How to Make Perfect Hamburger Buns

Updated on March 5, 2019
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Exploring food facts, folklore, and fabulous recipes, one ingredient at a time.

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Is the Thought of "Homemade" a Horror Story for You?

You say you've never baked bread? Don't worry, I will guide you step-by-step. What's that, you tried before and your bread was flat and leaden? If you follow my guide you will be rewarded with hamburger buns of which you can be proud (and they will taste amazing!).

So, let's get started.

Such Simple Ingredients

There are some foods that are amazing in their complexity—the layering of flavors and textures, the unique blends of herbs and spices. I'm thinking of French cassoulet, rich Italian bolognese, perhaps a Latin American mole sauce. All of them are bold and elaborate, employ a lengthy list of ingredients, and require long hours of cooking. Each of them, when made correctly, is outstanding, memorable, heavenly.

And then there is homemade bread... so exquisite in its pure simplicity.

Water, flour, yeast, and salt.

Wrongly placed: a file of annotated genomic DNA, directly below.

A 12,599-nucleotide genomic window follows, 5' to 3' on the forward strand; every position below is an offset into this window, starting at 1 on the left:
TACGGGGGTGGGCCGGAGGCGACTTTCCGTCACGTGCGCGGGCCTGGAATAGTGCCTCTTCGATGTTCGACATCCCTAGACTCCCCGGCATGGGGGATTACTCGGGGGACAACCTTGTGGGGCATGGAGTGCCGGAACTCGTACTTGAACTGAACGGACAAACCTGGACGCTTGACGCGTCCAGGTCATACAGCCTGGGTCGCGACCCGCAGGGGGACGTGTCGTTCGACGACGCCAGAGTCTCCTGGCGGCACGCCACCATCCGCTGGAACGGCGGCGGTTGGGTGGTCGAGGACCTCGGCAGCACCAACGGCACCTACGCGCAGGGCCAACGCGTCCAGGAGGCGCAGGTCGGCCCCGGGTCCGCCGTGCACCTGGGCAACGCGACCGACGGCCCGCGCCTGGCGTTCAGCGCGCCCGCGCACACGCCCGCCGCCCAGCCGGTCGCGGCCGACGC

How They Work Together

Flour is the foundation for a good bread, and a key component of that foundation is protein (otherwise known as gluten). Despite what you might think, gluten is not a poisonous substance. It is a nutrient, a basic part of many of our foods. When viewed under a microscope, protein looks like a spider web; it is that “web” that traps carbon dioxide bubbles. The other important part of flour is starch. When heated, starch becomes firm and supports the protein webs.

Water, when mixed with the flour starts a chain reaction. Water reacts with starch molecules and creates gluten bonds (webs) that hold everything together. Water also carries the sugars to the yeast, helping it to bloom and form the gases that make bread dough rise.